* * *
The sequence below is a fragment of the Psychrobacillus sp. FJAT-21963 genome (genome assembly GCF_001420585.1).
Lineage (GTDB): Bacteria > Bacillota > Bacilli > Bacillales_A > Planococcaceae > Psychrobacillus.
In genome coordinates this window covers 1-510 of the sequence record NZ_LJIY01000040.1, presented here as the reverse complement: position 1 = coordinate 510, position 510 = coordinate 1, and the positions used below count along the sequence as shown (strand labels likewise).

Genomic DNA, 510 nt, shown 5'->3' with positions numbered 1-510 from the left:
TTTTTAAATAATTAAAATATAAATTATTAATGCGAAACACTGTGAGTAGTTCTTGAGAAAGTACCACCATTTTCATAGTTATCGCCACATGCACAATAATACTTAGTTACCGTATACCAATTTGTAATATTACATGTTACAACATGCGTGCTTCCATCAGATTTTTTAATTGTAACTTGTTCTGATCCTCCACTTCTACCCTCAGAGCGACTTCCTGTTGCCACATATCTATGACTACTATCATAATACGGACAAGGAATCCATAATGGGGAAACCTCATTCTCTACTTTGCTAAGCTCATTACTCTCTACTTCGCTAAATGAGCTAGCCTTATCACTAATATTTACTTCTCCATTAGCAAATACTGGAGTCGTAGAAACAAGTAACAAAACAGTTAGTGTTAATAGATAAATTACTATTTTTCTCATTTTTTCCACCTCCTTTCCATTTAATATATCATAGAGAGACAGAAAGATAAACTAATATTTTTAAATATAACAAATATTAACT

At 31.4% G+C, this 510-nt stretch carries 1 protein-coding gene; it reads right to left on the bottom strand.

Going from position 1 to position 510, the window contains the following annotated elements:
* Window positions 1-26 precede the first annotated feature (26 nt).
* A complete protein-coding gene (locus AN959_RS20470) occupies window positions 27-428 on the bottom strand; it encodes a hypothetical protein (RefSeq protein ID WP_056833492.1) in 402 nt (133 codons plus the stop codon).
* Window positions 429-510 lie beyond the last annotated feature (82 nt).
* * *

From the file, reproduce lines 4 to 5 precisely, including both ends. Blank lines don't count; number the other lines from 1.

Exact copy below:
Genomic DNA, 510 nt, shown 5'->3' with positions numbered 1-510 from the left:
TTTTTAAATAATTAAAATATAAATTATTAATGCGAAACACTGTGAGTAGTTCTTGAGAAAGTACCACCATTTTCATAGTTATCGCCACATGCACAATAATACTTAGTTACCGTATACCAATTTGTAATATTACATGTTACAACATGCGTGCTTCCATCAGATTTTTTAATTGTAACTTGTTCTGATCCTCCACTTCTACCCTCAGAGCGACTTCCTGTTGCCACATATCTATGACTACTATCATAATACGGACAAGGAATCCATAATGGGGAAACCTCATTCTCTACTTTGCTAAGCTCATTACTCTCTACTTCGCTAAATGAGCTAGCCTTATCACTAATATTTACTTCTCCATTAGCAAATACTGGAGTCGTAGAAACAAGTAACAAAACAGTTAGTGTTAATAGATAAATTACTATTTTTCTCATTTTTTCCACCTCCTTTCCATTTAATATATCATAGAGAGACAGAAAGATAAACTAATATTTTTAAATATAACAAATATTAACT